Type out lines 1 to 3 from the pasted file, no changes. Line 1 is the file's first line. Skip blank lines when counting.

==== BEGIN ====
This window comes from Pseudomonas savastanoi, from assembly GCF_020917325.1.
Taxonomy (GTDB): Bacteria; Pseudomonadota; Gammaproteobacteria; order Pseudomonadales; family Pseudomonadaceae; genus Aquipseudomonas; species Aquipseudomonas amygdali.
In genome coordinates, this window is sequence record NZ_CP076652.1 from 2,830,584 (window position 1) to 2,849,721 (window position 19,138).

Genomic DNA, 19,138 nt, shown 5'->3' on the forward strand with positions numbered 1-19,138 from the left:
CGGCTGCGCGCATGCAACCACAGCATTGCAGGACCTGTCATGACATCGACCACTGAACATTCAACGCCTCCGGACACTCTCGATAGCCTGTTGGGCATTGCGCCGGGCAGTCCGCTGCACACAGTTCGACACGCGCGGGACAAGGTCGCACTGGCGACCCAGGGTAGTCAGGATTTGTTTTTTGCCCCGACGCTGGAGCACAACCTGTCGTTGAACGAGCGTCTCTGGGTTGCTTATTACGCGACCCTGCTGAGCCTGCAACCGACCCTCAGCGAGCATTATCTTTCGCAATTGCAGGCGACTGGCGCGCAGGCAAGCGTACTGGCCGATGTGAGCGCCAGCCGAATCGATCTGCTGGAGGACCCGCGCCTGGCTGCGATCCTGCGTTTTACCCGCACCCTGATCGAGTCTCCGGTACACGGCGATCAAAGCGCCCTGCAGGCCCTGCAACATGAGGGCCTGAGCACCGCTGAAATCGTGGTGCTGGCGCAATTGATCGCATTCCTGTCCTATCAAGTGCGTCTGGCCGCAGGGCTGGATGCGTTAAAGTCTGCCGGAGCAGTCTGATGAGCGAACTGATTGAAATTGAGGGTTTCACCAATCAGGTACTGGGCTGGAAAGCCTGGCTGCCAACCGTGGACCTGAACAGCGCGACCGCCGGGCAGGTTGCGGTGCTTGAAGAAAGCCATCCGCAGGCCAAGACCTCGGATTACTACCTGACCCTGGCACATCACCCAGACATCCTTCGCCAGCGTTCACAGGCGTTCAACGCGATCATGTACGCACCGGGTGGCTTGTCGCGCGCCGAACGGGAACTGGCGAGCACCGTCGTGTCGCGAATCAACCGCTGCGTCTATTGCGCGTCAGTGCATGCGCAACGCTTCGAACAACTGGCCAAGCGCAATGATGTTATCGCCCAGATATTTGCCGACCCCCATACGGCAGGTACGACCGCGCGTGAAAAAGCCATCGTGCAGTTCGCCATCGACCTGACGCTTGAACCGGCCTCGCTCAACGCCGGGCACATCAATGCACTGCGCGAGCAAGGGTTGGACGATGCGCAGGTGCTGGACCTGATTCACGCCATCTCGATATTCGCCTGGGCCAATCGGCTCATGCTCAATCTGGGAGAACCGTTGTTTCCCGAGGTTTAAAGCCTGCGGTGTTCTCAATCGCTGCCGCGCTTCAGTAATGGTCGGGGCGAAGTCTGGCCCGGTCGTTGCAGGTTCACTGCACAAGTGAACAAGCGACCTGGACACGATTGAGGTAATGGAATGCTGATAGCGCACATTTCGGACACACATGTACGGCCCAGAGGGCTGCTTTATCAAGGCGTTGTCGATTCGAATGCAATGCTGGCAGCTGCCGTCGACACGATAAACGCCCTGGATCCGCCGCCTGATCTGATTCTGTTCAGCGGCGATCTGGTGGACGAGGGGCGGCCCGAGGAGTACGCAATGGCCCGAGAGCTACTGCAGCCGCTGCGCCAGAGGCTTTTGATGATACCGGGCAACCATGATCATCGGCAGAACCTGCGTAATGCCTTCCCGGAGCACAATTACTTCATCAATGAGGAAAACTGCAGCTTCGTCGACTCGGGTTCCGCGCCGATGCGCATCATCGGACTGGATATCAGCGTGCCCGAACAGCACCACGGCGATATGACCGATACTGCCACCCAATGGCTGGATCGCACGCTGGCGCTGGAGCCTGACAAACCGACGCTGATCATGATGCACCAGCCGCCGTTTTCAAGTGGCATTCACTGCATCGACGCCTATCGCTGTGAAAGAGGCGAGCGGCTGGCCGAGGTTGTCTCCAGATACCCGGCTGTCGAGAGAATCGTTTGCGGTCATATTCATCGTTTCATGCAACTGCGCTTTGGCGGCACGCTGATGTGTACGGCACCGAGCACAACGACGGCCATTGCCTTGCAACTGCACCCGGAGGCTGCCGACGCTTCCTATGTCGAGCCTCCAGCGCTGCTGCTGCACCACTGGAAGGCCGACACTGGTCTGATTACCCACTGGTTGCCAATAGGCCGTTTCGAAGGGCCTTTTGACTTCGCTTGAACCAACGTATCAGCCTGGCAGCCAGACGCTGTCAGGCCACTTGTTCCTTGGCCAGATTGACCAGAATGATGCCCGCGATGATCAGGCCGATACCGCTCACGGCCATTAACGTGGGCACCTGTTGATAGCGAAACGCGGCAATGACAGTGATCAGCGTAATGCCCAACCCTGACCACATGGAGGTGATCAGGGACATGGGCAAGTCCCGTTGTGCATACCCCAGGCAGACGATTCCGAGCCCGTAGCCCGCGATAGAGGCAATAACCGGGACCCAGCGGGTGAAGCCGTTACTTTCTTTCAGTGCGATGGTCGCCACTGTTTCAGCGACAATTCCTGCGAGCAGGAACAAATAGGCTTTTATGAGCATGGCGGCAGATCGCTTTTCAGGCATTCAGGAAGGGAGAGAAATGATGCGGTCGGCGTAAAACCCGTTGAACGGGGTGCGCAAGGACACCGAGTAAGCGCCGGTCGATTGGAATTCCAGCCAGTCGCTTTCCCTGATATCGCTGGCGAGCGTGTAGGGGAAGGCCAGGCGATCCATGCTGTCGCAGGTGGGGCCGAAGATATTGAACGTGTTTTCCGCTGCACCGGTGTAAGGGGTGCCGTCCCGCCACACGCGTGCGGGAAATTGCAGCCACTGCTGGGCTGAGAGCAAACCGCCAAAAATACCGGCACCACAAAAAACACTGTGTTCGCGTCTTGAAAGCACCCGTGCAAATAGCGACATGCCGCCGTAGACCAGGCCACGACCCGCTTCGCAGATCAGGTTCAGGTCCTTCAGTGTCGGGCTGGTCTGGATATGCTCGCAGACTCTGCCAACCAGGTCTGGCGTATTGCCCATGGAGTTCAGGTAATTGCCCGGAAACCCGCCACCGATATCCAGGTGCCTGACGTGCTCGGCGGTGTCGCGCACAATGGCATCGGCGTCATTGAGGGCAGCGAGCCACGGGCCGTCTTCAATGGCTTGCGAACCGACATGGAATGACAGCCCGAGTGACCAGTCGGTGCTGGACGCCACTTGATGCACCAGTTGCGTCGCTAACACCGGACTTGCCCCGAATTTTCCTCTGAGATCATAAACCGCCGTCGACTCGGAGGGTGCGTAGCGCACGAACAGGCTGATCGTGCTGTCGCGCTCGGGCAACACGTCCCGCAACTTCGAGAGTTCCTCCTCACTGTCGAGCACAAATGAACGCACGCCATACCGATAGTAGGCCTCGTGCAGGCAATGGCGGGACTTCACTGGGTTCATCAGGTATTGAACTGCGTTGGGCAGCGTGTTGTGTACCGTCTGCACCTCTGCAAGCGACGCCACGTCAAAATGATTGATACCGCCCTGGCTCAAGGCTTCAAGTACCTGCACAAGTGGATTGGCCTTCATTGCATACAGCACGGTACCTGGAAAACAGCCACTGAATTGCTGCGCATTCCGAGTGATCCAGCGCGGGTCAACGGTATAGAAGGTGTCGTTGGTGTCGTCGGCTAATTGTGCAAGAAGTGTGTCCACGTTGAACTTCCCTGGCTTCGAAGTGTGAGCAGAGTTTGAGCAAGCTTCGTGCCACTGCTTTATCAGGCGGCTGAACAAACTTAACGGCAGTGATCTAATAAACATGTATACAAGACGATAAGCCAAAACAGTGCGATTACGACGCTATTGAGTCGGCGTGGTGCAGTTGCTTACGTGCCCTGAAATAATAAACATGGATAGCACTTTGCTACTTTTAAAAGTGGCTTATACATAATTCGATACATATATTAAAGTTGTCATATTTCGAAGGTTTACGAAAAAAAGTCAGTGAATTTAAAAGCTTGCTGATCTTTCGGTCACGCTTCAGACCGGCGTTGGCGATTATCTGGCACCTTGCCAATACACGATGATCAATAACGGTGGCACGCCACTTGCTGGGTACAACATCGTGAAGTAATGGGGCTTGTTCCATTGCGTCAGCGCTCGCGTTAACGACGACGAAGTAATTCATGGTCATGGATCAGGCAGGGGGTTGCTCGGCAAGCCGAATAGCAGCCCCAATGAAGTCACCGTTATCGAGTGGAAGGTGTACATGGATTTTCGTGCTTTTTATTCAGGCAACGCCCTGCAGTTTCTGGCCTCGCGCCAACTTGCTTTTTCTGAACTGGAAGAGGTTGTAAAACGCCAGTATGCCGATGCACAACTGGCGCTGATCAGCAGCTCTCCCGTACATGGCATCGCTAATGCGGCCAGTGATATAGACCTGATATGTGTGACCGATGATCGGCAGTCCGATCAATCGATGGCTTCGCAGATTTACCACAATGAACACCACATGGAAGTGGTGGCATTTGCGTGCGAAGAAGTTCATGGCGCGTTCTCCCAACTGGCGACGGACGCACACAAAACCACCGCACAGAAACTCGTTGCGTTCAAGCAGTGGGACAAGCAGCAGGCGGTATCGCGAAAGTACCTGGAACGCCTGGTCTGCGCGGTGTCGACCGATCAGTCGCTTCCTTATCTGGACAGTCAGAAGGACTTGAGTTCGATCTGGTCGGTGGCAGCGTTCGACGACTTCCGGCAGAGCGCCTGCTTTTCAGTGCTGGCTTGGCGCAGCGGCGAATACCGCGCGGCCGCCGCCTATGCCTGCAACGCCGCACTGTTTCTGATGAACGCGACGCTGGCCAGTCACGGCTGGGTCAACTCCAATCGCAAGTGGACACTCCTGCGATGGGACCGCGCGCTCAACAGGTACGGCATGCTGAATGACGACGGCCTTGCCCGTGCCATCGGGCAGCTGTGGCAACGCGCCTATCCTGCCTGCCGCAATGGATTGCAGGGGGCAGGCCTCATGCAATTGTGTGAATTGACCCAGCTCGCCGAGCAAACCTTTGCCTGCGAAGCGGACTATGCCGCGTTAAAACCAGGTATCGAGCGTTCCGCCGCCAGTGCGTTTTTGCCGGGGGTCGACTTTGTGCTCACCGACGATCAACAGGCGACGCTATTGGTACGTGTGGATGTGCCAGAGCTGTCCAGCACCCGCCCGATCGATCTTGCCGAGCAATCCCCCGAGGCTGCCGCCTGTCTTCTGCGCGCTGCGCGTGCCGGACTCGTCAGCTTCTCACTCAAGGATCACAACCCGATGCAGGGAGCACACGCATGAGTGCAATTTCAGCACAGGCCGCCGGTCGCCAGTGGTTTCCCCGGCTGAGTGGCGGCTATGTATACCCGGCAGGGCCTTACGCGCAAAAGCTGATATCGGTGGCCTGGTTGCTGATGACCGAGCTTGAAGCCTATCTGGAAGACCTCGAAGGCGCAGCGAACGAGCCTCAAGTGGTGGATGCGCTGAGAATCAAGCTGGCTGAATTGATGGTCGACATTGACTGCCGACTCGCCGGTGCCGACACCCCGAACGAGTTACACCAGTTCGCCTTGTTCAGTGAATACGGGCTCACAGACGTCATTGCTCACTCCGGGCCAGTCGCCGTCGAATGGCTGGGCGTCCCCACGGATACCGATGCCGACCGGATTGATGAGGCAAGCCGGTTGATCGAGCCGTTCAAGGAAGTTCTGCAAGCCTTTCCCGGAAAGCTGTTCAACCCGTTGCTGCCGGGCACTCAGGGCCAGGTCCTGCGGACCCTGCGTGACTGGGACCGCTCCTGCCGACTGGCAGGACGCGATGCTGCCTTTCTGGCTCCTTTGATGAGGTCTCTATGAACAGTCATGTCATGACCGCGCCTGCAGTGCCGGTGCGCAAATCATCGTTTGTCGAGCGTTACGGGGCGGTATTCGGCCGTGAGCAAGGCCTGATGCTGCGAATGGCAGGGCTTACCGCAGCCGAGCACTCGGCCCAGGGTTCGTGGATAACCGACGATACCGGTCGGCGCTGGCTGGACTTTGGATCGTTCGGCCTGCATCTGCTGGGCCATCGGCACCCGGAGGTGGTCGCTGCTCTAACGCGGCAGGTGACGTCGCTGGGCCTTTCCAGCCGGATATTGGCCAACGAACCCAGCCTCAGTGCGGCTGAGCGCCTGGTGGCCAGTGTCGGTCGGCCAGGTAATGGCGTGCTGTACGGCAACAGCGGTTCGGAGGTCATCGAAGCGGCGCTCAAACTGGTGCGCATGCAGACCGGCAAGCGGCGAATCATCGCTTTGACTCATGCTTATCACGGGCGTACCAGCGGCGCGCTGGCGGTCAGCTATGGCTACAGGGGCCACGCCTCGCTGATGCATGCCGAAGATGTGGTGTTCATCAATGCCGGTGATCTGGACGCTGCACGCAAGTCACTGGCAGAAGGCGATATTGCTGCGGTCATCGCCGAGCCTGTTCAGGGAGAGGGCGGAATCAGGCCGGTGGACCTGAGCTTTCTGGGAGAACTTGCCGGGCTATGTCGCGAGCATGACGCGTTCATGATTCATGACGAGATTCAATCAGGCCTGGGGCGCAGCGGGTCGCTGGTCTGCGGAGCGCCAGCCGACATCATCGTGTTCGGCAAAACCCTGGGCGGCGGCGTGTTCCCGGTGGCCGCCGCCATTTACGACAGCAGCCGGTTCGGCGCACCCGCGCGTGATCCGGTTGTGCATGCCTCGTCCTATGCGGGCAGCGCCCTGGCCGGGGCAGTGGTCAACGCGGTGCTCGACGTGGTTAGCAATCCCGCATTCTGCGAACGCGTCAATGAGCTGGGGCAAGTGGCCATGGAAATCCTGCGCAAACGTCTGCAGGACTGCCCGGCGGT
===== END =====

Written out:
This window comes from Pseudomonas savastanoi, from assembly GCF_020917325.1.
Taxonomy (GTDB): Bacteria; Pseudomonadota; Gammaproteobacteria; order Pseudomonadales; family Pseudomonadaceae; genus Aquipseudomonas; species Aquipseudomonas amygdali.
In genome coordinates, this window is sequence record NZ_CP076652.1 from 2,830,584 (window position 1) to 2,849,721 (window position 19,138).